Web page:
letter to the editor

Letter to the Editor: Travel the World Without Leaving Home


SF resident and retired professor James Kohn travels around the world virtually—and is busy showing others how to do it.

When COVID hit, James Kohn would have been a great person to take into lockdown with you. That’s the case because he’s traveled the world virtually, from the comfort of his home on nearby Twin Peaks, and he hasn’t done it in economy—he’s gone to world-class destinations with some of the best guides anyone could hope for. With Kohn by your side, lockdown would have been interesting and possibly even fun, thanks to these virtual travels.

Kohn, a lifelong Bay Area resident, is a retired English professor at San Francisco State University. Today he still teaches, but at places like San Francisco’s Osher Lifelong Learning Institute, where his students are seniors—people mostly over 50, retired, and eager to learn in a more relaxed, informal, and friendly atmosphere than is possible on most college campuses. Today he’s hard at work on a new course for Osher that will focus on virtual travel to some very exotic locations.

Kohn is also a docent at several San Francisco institutions, including our Botanical Garden, the de Young Museum, and the Palace of the Legion of Honor. If you’ve visited those places, he may well have been your guide.

How exactly does Kohn travel the world from home? Here’s his secret: he devotes a big chunk of his time to studying the works of what he calls “cultural straddlers”—people who write in English but were born—and sometimes still live—in faraway places like India, Nigeria, New Zealand, and the Caribbean. 

If you’ve ever wanted to visit Africa, for example, Kohn says you have two choices: spend a lot of time and money on airplanes, hotels, taxis, and restaurants. Or relax at home immersed in the works of someone like Nigerian author Chinua Achebe, who does a great job of showing you what the world looks and feels like to people born in his country. “I’d rather travel from home,” said Kohn. “It’s easy, cheap, and safe, and I can stop any time I want and enjoy our great life here in San Francisco—Ocean Beach, the mountains, or some pretty amazing restaurants.”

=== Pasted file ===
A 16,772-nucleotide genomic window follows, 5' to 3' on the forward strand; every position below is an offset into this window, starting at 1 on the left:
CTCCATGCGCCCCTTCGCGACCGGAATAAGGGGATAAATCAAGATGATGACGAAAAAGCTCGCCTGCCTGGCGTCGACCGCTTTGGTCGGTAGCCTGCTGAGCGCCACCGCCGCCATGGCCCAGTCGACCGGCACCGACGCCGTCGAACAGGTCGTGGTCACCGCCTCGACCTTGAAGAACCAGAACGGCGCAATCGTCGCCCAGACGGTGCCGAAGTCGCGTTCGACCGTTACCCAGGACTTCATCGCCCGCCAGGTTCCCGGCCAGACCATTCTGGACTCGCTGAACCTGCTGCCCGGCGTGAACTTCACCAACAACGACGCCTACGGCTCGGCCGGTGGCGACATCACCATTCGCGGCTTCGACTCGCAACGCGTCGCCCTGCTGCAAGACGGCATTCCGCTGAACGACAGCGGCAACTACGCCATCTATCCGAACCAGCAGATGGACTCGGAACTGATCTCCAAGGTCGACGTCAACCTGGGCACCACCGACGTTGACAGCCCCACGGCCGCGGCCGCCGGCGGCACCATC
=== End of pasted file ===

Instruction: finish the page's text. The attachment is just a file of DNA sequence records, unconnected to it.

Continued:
For a virtual trip to Africa, Kohn recommends Achebe’s masterwork, Things Fall Apart, a tale of life in Nigeria before and after Europeans arrived and began inflicting some horrendous effects on his country and its people. If you’re more interested in South Africa, Kohn says it’s hard to go wrong with Nadine Gordimer, winner of the 1991 Nobel Prize in Literature. And a good place to start is “Is There No Place We Can Meet?”, a short story that’s focused on the struggle to end apartheid, in which Gordimer played a very active (and heroic) role. Kohn also recommends Waiting for the Barbarians by J. M. Coetzee, a terrific look at the effect Europeans had on native peoples and their cultures in the southern part of Africa.

If India is more to your liking, Kohn can recommend lots of works. One of his favorites is “Orbiting,” a fascinating short story by Bharati Mukherjee that describes how a White girl introduces a South Asian friend to her family. Interested in New Zealand?  Check out the works of Witi Ihimaera, author of The Whale Rider. This novel, which was made into a popular film, tells the story of a young woman who becomes tribal leader while living out her Maori heritage. How about the Caribbean? If you want to go there, V.S. Naipaul, winner of the 2001 Nobel Prize in Literature, and Earl Lovelace are great travel companions. 

“I love the way these books inject you right into some very exotic places,” said Kohn “Achebe, Gordimer. Coetzee, and the rest are just some examples of where you can go, but there are many, many more.” The bonus, of course, is that it’s easy, cheap, and super-convenient. And, as James Kohn can attest, it’s also a great way to cope with a pandemic and a lockdown.

Joe Castrovinci

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